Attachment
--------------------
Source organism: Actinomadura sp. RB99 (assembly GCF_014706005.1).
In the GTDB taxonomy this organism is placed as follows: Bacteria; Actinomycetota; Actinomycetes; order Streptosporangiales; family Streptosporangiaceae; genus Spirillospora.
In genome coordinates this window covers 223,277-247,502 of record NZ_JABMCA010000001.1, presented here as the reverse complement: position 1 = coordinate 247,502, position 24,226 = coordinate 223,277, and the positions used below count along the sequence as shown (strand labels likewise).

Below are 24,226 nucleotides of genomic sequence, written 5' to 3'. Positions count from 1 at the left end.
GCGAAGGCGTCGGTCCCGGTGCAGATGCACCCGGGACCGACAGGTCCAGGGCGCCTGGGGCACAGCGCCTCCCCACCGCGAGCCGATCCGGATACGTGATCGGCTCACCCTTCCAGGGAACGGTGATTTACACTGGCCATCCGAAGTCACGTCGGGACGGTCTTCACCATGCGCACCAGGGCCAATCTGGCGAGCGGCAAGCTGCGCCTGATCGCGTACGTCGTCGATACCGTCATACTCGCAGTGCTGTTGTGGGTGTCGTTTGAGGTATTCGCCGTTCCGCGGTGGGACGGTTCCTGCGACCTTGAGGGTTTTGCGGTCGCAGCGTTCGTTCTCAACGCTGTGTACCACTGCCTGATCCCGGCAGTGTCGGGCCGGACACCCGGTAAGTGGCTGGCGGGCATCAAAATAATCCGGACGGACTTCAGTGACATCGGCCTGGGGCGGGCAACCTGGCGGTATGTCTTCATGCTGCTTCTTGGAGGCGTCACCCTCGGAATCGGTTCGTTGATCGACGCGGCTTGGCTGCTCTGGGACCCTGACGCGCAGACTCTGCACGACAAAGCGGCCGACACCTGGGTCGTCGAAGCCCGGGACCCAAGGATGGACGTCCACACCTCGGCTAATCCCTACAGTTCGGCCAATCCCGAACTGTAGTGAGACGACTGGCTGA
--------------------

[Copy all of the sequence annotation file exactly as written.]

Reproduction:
Source organism: Actinomadura sp. RB99 (assembly GCF_014706005.1).
In the GTDB taxonomy this organism is placed as follows: Bacteria; Actinomycetota; Actinomycetes; order Streptosporangiales; family Streptosporangiaceae; genus Spirillospora.
In genome coordinates this window covers 223,277-247,502 of record NZ_JABMCA010000001.1, presented here as the reverse complement: position 1 = coordinate 247,502, position 24,226 = coordinate 223,277, and the positions used below count along the sequence as shown (strand labels likewise).

Below are 24,226 nucleotides of genomic sequence, written 5' to 3'. Positions count from 1 at the left end.
GCGAAGGCGTCGGTCCCGGTGCAGATGCACCCGGGACCGACAGGTCCAGGGCGCCTGGGGCACAGCGCCTCCCCACCGCGAGCCGATCCGGATACGTGATCGGCTCACCCTTCCAGGGAACGGTGATTTACACTGGCCATCCGAAGTCACGTCGGGACGGTCTTCACCATGCGCACCAGGGCCAATCTGGCGAGCGGCAAGCTGCGCCTGATCGCGTACGTCGTCGATACCGTCATACTCGCAGTGCTGTTGTGGGTGTCGTTTGAGGTATTCGCCGTTCCGCGGTGGGACGGTTCCTGCGACCTTGAGGGTTTTGCGGTCGCAGCGTTCGTTCTCAACGCTGTGTACCACTGCCTGATCCCGGCAGTGTCGGGCCGGACACCCGGTAAGTGGCTGGCGGGCATCAAAATAATCCGGACGGACTTCAGTGACATCGGCCTGGGGCGGGCAACCTGGCGGTATGTCTTCATGCTGCTTCTTGGAGGCGTCACCCTCGGAATCGGTTCGTTGATCGACGCGGCTTGGCTGCTCTGGGACCCTGACGCGCAGACTCTGCACGACAAAGCGGCCGACACCTGGGTCGTCGAAGCCCGGGACCCAAGGATGGACGTCCACACCTCGGCTAATCCCTACAGTTCGGCCAATCCCGAACTGTAGTGAGACGACTGGCTGA